Towards an even more fragmented European audiovisual market?
Spring has come and the sun is (sometimes) shining, so you may have been busy hiking among the bluebells of Hallerbos and not realised that the European Commission will release its proposal for new audiovisual rules “fit for purpose in the digital age” on May 25.
We could spend months discussing whether a reform of these recent rules was truly necessary – given how successful and plural Europe’s media already is – and if so, what should this reform entail. Viewpoints differ indeed strongly between industry players and among Member States. My own country, France, is certainly making its arguments on “cultural exception” heard! Therefore, let’s focus on whether the issues likely to be covered by this reform – financing obligations, quotas, minor protection, scope extension – would fit within the Digital Single Market.
First, the very existence of this single market rests on the Country of Origin principle, i.e. the fact that a company only has to apply the law of its Member State of establishment when providing a service in other Member States. It is crucial for this principle to be maintained in its entirety, as any exception would weaken the single market and force all cross-border service providers to deal with 28 national laws… and to contribute to all financing obligations’ systems at the same time. In other words, this would create a situation very far from a “level playing field” and at odds with the aims of the Digital Single Market.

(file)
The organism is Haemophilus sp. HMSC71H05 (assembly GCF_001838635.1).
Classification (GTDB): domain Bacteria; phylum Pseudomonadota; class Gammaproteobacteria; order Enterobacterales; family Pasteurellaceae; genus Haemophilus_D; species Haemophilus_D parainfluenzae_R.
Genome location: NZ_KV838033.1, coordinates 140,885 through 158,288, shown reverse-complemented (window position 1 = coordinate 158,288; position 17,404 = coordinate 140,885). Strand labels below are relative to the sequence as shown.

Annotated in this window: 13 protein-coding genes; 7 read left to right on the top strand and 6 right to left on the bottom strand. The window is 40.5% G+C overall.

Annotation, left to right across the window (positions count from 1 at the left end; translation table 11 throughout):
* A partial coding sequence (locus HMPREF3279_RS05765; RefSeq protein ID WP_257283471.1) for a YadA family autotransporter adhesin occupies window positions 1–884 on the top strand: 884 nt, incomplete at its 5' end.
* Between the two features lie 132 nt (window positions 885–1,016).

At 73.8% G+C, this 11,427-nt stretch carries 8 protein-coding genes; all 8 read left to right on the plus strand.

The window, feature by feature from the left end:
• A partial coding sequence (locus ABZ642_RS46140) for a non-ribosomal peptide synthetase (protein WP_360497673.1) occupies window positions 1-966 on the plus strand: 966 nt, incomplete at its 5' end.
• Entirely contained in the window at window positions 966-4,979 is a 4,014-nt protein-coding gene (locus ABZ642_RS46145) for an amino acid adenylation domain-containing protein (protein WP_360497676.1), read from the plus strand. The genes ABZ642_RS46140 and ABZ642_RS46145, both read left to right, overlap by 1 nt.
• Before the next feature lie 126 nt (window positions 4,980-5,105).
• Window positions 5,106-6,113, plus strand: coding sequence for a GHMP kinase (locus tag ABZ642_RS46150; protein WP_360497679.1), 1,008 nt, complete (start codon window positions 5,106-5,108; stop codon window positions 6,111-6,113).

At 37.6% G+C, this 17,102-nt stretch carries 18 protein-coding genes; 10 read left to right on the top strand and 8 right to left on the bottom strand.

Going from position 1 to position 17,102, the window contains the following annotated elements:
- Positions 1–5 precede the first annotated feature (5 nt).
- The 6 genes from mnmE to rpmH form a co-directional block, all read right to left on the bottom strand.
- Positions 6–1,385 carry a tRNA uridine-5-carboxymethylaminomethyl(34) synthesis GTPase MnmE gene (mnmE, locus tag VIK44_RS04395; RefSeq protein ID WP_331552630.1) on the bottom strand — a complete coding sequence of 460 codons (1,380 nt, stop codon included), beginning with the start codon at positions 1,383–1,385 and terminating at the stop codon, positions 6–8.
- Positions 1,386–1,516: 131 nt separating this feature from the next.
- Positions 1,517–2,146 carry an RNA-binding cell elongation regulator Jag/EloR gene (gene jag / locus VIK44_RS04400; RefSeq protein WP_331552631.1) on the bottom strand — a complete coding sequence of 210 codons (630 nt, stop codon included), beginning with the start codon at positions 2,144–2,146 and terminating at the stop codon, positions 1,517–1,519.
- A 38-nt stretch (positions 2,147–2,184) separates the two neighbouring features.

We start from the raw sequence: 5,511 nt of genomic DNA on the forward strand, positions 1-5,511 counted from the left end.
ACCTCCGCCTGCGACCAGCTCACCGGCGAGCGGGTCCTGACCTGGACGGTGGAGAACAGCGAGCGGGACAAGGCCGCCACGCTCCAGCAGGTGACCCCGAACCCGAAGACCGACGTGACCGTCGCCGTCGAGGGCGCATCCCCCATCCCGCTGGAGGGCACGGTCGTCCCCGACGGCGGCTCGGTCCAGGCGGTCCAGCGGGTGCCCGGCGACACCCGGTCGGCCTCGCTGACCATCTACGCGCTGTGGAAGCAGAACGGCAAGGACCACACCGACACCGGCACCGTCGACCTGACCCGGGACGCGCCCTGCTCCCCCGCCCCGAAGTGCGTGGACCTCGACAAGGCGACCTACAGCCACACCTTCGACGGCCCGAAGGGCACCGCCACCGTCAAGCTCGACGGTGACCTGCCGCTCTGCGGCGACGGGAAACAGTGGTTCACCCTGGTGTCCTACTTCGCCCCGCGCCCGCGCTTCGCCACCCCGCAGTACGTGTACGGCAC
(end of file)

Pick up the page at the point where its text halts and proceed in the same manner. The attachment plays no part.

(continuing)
Introducing quotas of European works for VOD services would also be a counter-productive measure for the development of the VOD market in Europe. Rigid numerical quotas may indeed become barriers to entry for new players and would incite VOD services to invest in quantity and not quality content. Such a measure would not support the European creators actually creating work likely to be watched across the EU. It is also unnecessary, as VOD services are not constrained by programming hours. As a result, interested users may watch European content at any time. Investments in European works should be driven by consumer demand – and it’s already working, as VOD providers are investing strongly in European content.
Introducing some flexibility for commercial rules would be legitimate – especially on sponsorship and product placement, as they constitute important means of financing for audiovisual media services across the EU. However, we would advise some caution regarding additional provisions on minor protection for VOD services. Would additional regulation be more effective than kids profiles, parental controls and PIN codes implemented by stakeholders?
Last but not least, and as we argued on DisCo last year, the European audiovisual rules have been drafted for TV broadcasters and VOD services – and not for video sharing platforms. Internet is not TV, and those platforms are already heavily regulated at the EU level through the e-commerce directive, consumer protection regulations and unfair commercial practices rules. Any issue should therefore be first addressed through those regulations, so as to avoid any additional fragmentation to the Digital Single Market.
When we look at today’s European TV and online video markets, it is clear that they are flourishing. However, the online video market is not yet mature and so the Commission should be careful not to hinder its growth.